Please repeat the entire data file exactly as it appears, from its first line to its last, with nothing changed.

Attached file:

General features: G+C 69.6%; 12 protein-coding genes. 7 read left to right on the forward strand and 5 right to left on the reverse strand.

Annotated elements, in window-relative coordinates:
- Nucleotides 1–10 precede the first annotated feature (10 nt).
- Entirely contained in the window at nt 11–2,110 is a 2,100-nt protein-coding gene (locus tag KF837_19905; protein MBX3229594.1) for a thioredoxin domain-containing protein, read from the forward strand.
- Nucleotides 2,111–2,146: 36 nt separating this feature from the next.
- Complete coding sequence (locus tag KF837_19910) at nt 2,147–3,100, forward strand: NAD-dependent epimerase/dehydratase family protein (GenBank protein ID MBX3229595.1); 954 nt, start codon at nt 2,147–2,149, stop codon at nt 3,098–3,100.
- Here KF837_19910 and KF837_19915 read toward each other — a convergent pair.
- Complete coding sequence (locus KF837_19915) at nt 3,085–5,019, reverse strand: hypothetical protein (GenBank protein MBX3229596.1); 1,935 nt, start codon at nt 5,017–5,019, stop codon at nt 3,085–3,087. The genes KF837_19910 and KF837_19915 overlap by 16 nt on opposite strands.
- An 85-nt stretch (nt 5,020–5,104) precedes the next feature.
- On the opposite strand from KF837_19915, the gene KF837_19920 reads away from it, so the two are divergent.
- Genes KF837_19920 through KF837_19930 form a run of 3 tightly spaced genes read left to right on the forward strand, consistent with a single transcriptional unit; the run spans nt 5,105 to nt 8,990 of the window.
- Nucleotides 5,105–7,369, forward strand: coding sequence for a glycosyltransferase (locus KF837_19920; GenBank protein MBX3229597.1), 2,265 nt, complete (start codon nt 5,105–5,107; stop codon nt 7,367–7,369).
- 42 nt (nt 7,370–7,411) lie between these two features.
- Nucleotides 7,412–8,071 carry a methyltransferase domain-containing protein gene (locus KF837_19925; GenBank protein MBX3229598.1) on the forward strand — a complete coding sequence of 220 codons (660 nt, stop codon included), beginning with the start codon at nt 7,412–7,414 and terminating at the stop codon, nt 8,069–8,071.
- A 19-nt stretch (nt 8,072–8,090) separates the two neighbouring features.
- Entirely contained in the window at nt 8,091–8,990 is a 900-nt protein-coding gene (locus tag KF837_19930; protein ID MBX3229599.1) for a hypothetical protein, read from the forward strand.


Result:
General features: G+C 69.6%; 12 protein-coding genes. 7 read left to right on the forward strand and 5 right to left on the reverse strand.

Annotated elements, in window-relative coordinates:
- Nucleotides 1–10 precede the first annotated feature (10 nt).
- Entirely contained in the window at nt 11–2,110 is a 2,100-nt protein-coding gene (locus tag KF837_19905; protein MBX3229594.1) for a thioredoxin domain-containing protein, read from the forward strand.
- Nucleotides 2,111–2,146: 36 nt separating this feature from the next.
- Complete coding sequence (locus tag KF837_19910) at nt 2,147–3,100, forward strand: NAD-dependent epimerase/dehydratase family protein (GenBank protein ID MBX3229595.1); 954 nt, start codon at nt 2,147–2,149, stop codon at nt 3,098–3,100.
- Here KF837_19910 and KF837_19915 read toward each other — a convergent pair.
- Complete coding sequence (locus KF837_19915) at nt 3,085–5,019, reverse strand: hypothetical protein (GenBank protein MBX3229596.1); 1,935 nt, start codon at nt 5,017–5,019, stop codon at nt 3,085–3,087. The genes KF837_19910 and KF837_19915 overlap by 16 nt on opposite strands.
- An 85-nt stretch (nt 5,020–5,104) precedes the next feature.
- On the opposite strand from KF837_19915, the gene KF837_19920 reads away from it, so the two are divergent.
- Genes KF837_19920 through KF837_19930 form a run of 3 tightly spaced genes read left to right on the forward strand, consistent with a single transcriptional unit; the run spans nt 5,105 to nt 8,990 of the window.
- Nucleotides 5,105–7,369, forward strand: coding sequence for a glycosyltransferase (locus KF837_19920; GenBank protein MBX3229597.1), 2,265 nt, complete (start codon nt 5,105–5,107; stop codon nt 7,367–7,369).
- 42 nt (nt 7,370–7,411) lie between these two features.
- Nucleotides 7,412–8,071 carry a methyltransferase domain-containing protein gene (locus KF837_19925; GenBank protein MBX3229598.1) on the forward strand — a complete coding sequence of 220 codons (660 nt, stop codon included), beginning with the start codon at nt 7,412–7,414 and terminating at the stop codon, nt 8,069–8,071.
- A 19-nt stretch (nt 8,072–8,090) separates the two neighbouring features.
- Entirely contained in the window at nt 8,091–8,990 is a 900-nt protein-coding gene (locus tag KF837_19930; protein ID MBX3229599.1) for a hypothetical protein, read from the forward strand.